It didn’t happen in a single conversation. After an initial offsite, they revisited that conversation at every single weekly team meeting. They didn’t just look at KPIs. They rated themselves on how well they performed together as a team. Whether they were marching in step. If they playing the same tune on their penny-whistles.

Once a month, they got together and did a deeper dive. They picked exercises that helped them align. These exercises achieved this by forcing them to discuss things that caused them to engage in conflict. Like discussing whether they were all interpreting performance evaluation ratings the same way. Why should direct report A be an “exceeds requirements” when direct report B wasn’t?

I regularly witnessed them doing exercises, then stepping out of an exercise to discuss – not the results of the exercise – but how well they performed it together and what they could do to improve how they worked together.

During this period, some clowns decided that marching in step was too much like hard work. Or that their direction wasn’t the direction that the rest of the band was going. Or that they didn’t like receiving feedback on how their behavior impacted the other clowns. They dropped out or were asked to leave. Others stepped in. Then the team paused and made one of their objectives to help the newcomer learn the basic steps.

At the end of six months, they all moved forward together when the drum major raised his baton.

And then they kept working on it.

When they all agreed that they had conquered one of the challenges holding them back, they replaced that objective with another. Until they were able to do those complicated half-time shows that marching bands do.

Towards the end of my time with them, they were put in charge of a huge, very public task, one that they had never been put in charge of before, that none of them had experience with. In the past, it would have been clown chaos. But they pulled together, agreed on targets, and aligned on how to achieve their objectives.

It was a huge success – and one that they never could have accomplished if they hadn’t made a decision to function as team with shared objectives and shared accountability. And if they hadn’t practiced marching in step for two years.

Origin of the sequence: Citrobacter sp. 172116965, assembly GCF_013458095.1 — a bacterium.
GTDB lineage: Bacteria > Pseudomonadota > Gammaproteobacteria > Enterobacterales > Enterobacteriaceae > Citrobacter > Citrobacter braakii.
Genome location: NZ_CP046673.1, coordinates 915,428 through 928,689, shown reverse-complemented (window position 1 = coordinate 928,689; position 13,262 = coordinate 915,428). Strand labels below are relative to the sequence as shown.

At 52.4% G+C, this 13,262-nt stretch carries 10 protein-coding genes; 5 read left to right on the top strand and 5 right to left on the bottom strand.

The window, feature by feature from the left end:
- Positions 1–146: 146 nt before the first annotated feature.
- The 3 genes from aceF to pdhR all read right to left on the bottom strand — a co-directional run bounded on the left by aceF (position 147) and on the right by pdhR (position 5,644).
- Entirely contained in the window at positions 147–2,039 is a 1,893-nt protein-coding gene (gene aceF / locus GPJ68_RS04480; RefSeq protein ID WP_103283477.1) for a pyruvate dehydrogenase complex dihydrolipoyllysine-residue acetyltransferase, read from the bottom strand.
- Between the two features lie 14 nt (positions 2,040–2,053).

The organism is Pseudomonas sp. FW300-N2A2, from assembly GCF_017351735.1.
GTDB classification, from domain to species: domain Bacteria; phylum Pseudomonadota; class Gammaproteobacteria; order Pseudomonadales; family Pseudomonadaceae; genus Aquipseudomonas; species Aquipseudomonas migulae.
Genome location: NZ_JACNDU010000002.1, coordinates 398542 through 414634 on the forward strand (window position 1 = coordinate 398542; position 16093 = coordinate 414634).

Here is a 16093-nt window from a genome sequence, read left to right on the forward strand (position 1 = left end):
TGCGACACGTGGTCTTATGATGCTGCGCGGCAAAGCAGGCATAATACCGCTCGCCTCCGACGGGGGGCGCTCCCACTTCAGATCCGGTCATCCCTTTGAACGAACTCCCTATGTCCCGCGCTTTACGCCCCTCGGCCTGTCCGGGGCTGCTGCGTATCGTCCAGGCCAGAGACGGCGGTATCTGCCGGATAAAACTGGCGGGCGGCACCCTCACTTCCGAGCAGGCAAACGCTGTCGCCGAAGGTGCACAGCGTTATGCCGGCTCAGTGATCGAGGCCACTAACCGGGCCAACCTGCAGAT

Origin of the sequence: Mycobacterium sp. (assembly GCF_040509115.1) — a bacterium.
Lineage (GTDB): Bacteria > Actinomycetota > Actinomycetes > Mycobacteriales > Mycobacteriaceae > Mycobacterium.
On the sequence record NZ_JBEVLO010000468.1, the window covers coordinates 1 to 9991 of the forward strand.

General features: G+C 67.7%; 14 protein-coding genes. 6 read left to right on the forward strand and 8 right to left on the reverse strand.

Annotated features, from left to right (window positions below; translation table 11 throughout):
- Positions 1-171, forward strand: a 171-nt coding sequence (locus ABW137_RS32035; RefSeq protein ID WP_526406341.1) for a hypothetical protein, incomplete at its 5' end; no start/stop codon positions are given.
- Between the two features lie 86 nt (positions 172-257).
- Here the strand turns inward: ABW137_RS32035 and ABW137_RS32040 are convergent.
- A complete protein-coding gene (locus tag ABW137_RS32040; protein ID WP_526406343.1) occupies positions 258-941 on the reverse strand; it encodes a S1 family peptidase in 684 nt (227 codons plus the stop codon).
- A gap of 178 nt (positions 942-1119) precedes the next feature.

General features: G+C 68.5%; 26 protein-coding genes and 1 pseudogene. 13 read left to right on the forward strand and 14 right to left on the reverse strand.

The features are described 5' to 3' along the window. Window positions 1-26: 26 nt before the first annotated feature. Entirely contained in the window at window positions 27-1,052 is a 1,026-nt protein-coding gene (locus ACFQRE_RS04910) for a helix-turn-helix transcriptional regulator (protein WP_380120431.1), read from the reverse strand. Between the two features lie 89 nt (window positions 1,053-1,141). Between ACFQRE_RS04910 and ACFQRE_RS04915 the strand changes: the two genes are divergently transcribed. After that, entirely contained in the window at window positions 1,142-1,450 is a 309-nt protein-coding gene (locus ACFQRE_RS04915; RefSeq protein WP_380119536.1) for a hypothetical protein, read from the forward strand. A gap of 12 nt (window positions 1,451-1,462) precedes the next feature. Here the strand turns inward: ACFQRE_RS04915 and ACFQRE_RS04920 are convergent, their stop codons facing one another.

You Don’t Have to Work in a Clown Band

When I see organizations struggling to change, I think back on this leadership team. I know change is possible because I’ve seen it happen. But I also know how much time, hard work, and discipline it takes.

One of the biggest mistakes that I see leadership teams make is not aligning on an objective and not taking time to practice marching in step. It’s exhausting. You have to make it a priority. It feels uncomfortable. It requires building and maintaining a structure that supports you until you can march on your own.

Yes, I know you don’t have time. You have to get results right now! And so you keep racing off in a hundred different directions.

Ask yourself: at the end of this year, what is the one thing that needs to be different about your organization in order for it to survive and thrive?

Just One Thing.

Now take a look at what your leadership team is prioritizing.

How do each of those things align to your One Thing?

If they don’t align, why are you doing them?

If they do align, which are going to get you the biggest bang for your buck? Why are you doing the other things?

Can your leadership team describe how those priorities align to the One Thing?

Can their direct reports tell you? Can the people who report up to their direct reports tell you? Can the guy sweeping the floors tell you?

When you drop your baton and blow your whistle, does your leadership team march forward, weaving intricate steps, and playing in tune?

Or are they just clowning around?

Your employees want to know.